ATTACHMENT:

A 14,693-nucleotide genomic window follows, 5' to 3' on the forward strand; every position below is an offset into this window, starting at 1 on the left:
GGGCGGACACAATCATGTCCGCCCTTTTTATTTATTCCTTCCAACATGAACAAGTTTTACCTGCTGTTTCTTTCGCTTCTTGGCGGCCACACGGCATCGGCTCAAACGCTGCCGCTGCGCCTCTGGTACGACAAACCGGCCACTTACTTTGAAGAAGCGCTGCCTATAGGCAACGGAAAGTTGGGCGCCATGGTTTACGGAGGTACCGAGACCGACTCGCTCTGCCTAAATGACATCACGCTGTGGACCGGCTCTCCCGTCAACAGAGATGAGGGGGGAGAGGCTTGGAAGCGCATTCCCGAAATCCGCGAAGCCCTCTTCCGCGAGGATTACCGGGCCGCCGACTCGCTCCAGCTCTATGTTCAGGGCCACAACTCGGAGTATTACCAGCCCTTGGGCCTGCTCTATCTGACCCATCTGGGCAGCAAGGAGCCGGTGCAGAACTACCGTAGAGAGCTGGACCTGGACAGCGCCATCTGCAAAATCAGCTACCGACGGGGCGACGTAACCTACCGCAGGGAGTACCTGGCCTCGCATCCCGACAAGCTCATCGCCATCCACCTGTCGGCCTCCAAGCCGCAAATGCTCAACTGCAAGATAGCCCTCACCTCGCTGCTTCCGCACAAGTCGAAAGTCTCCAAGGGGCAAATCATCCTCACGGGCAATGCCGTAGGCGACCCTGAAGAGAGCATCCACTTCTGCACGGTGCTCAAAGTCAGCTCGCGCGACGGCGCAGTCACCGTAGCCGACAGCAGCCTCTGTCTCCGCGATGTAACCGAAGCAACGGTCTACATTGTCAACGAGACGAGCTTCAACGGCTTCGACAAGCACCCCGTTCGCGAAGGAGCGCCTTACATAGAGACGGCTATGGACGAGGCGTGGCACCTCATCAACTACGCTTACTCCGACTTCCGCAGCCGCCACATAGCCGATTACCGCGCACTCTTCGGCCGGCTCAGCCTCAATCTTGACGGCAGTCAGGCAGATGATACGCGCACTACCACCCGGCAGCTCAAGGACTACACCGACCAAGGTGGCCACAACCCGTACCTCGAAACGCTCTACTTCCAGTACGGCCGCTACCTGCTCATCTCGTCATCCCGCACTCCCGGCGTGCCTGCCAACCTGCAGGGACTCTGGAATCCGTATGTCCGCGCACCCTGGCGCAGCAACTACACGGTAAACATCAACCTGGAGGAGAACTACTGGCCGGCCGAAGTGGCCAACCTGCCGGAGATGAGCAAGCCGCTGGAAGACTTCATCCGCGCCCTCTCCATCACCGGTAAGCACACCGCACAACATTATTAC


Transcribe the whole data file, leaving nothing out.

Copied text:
A 14,693-nucleotide genomic window follows, 5' to 3' on the forward strand; every position below is an offset into this window, starting at 1 on the left:
GGGCGGACACAATCATGTCCGCCCTTTTTATTTATTCCTTCCAACATGAACAAGTTTTACCTGCTGTTTCTTTCGCTTCTTGGCGGCCACACGGCATCGGCTCAAACGCTGCCGCTGCGCCTCTGGTACGACAAACCGGCCACTTACTTTGAAGAAGCGCTGCCTATAGGCAACGGAAAGTTGGGCGCCATGGTTTACGGAGGTACCGAGACCGACTCGCTCTGCCTAAATGACATCACGCTGTGGACCGGCTCTCCCGTCAACAGAGATGAGGGGGGAGAGGCTTGGAAGCGCATTCCCGAAATCCGCGAAGCCCTCTTCCGCGAGGATTACCGGGCCGCCGACTCGCTCCAGCTCTATGTTCAGGGCCACAACTCGGAGTATTACCAGCCCTTGGGCCTGCTCTATCTGACCCATCTGGGCAGCAAGGAGCCGGTGCAGAACTACCGTAGAGAGCTGGACCTGGACAGCGCCATCTGCAAAATCAGCTACCGACGGGGCGACGTAACCTACCGCAGGGAGTACCTGGCCTCGCATCCCGACAAGCTCATCGCCATCCACCTGTCGGCCTCCAAGCCGCAAATGCTCAACTGCAAGATAGCCCTCACCTCGCTGCTTCCGCACAAGTCGAAAGTCTCCAAGGGGCAAATCATCCTCACGGGCAATGCCGTAGGCGACCCTGAAGAGAGCATCCACTTCTGCACGGTGCTCAAAGTCAGCTCGCGCGACGGCGCAGTCACCGTAGCCGACAGCAGCCTCTGTCTCCGCGATGTAACCGAAGCAACGGTCTACATTGTCAACGAGACGAGCTTCAACGGCTTCGACAAGCACCCCGTTCGCGAAGGAGCGCCTTACATAGAGACGGCTATGGACGAGGCGTGGCACCTCATCAACTACGCTTACTCCGACTTCCGCAGCCGCCACATAGCCGATTACCGCGCACTCTTCGGCCGGCTCAGCCTCAATCTTGACGGCAGTCAGGCAGATGATACGCGCACTACCACCCGGCAGCTCAAGGACTACACCGACCAAGGTGGCCACAACCCGTACCTCGAAACGCTCTACTTCCAGTACGGCCGCTACCTGCTCATCTCGTCATCCCGCACTCCCGGCGTGCCTGCCAACCTGCAGGGACTCTGGAATCCGTATGTCCGCGCACCCTGGCGCAGCAACTACACGGTAAACATCAACCTGGAGGAGAACTACTGGCCGGCCGAAGTGGCCAACCTGCCGGAGATGAGCAAGCCGCTGGAAGACTTCATCCGCGCCCTCTCCATCACCGGTAAGCACACCGCACAACATTATTAC